Ask questions that you don’t know the answer to — Students tend to think that teachers have all the answers. Could that be because we answer all their questions? Marshall makes a point worth remembering. Typically we ask students questions that we already know the answer to and if any of you are like me, while the student is answering, I’m quietly thinking how much better my answer is and how I will quickly deal with the student’s answer so I can then give my answer. Asking a question you don’t know the answer to lets students know that you still have things to learn. Asking students those questions and then thoughtfully attending to their answers also indicates that you just might be able to learn something from a student. Could this be a way to motivate them to ask better questions?

Ask questions you can’t answer —
These questions are different from those you don’t know the answer to. It’s possible to find answers to those questions. These are the questions currently being confronted within the field or area of study that haven’t yet been answered. As of this moment, the answers are unknown. A question that can’t be answered is inherently more interesting than one that can be answered. Are there theories or research findings that suggest answers? Are some of those more likely than others? Could the answer be something totally unexpected? What if a student thinks she might have an idea about a possible answer?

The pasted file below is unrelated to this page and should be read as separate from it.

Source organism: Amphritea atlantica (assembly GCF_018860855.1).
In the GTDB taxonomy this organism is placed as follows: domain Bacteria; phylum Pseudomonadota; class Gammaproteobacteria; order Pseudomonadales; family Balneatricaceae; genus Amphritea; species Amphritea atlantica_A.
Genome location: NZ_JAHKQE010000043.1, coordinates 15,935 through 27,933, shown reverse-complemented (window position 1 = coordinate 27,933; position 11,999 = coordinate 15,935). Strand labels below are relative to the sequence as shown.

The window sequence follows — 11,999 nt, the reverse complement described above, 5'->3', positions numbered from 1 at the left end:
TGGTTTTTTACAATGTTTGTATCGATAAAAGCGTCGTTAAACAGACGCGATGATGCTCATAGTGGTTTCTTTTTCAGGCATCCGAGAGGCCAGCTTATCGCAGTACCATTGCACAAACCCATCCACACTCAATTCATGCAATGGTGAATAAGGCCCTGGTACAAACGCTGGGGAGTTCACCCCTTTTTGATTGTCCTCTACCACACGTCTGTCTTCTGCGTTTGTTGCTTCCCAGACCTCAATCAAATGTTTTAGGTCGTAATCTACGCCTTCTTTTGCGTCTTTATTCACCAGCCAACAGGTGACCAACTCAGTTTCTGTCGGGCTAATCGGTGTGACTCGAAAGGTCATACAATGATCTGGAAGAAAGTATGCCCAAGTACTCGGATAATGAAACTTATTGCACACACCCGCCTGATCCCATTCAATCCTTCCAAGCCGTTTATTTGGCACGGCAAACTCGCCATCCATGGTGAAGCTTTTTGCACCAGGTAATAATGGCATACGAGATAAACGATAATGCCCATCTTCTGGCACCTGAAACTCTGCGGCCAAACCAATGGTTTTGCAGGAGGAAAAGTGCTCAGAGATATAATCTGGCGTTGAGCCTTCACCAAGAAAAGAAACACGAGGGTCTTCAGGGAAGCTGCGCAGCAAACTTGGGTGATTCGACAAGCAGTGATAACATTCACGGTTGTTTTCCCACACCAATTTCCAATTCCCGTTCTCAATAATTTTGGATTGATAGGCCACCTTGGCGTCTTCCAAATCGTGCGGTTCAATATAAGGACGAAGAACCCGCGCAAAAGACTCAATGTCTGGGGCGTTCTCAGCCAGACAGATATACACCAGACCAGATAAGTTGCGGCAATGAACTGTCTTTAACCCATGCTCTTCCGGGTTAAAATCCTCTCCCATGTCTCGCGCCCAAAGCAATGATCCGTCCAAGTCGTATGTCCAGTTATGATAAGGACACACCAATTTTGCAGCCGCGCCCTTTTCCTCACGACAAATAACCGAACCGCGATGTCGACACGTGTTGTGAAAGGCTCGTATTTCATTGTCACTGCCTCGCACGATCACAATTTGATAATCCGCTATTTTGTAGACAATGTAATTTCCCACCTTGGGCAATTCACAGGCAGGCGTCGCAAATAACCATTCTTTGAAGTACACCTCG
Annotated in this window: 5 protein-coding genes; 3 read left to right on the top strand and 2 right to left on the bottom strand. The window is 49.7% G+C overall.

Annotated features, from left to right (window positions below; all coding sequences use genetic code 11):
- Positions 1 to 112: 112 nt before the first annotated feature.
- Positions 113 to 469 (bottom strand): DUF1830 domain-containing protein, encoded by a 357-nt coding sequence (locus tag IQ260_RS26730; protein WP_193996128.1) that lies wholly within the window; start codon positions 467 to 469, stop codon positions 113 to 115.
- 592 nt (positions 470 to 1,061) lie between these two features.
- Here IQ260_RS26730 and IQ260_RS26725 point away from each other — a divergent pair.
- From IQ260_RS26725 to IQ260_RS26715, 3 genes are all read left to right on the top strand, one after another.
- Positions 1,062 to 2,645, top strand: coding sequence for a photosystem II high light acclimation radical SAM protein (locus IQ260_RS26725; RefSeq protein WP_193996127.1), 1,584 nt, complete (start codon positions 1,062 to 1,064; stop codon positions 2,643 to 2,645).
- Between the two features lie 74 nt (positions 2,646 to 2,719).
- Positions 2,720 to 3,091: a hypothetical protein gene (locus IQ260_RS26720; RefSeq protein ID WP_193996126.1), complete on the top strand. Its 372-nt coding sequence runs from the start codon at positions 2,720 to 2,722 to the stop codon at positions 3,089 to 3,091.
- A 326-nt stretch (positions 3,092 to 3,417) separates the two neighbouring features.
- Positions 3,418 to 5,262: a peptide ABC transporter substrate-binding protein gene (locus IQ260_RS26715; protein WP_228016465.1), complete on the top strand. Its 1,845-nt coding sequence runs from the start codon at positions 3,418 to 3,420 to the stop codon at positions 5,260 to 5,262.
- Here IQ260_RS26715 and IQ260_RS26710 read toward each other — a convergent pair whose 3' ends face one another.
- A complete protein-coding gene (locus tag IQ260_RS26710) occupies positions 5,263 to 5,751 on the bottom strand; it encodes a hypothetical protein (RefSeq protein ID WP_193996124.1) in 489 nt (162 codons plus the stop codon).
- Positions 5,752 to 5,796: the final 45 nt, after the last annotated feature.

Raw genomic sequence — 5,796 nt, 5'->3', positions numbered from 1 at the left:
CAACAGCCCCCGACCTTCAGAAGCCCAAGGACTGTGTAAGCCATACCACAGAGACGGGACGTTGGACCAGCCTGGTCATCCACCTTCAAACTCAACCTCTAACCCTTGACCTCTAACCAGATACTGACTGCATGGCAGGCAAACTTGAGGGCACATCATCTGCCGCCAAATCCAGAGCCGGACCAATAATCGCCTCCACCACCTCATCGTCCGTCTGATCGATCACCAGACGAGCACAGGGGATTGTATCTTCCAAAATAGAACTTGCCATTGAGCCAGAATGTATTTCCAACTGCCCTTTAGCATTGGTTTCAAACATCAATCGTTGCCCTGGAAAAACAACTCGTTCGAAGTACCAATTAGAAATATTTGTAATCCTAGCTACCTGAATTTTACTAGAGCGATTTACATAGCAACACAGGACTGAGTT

Don’t ask open-ended questions when you know the answer you’re looking for — Sometimes students offer answers but they aren’t the ones the teacher wanted to hear. If you aren’t getting the answer you want, don’t play the “try to guess the answer I have in mind” game. It reinforces the idea that the question has one answer that the teacher thinks is the right or best answer. If the teacher has the answer, students are quick to conclude it’s the definitive right answer, and that makes it an answer that they won’t spend any time thinking about.

We ask questions to get students interested, to help them understand, and to see if they do. We’d like for our questions to promote lively discussions during which thoughtful perspectives are exchanged, different views presented and new ideas are born. To accomplish that goal we need to plan and use question in more purposeful ways. If questions start playing a more prominent role in our teaching, the reward may be students asking questions we’d find interesting to answer and they’d find more interesting to discuss.

Shouldn’t an article on questioning end with one? It should, and Allen and Tanner have a great one: “What would you predict would happen in your classroom if you changed the kinds of questions that you ask?” (p. 63)

References
Allen, D. and Tanner, K. (2002). Approaches to cell biology teaching: Questions about questions. Cell Biology Education, 1, 63-67.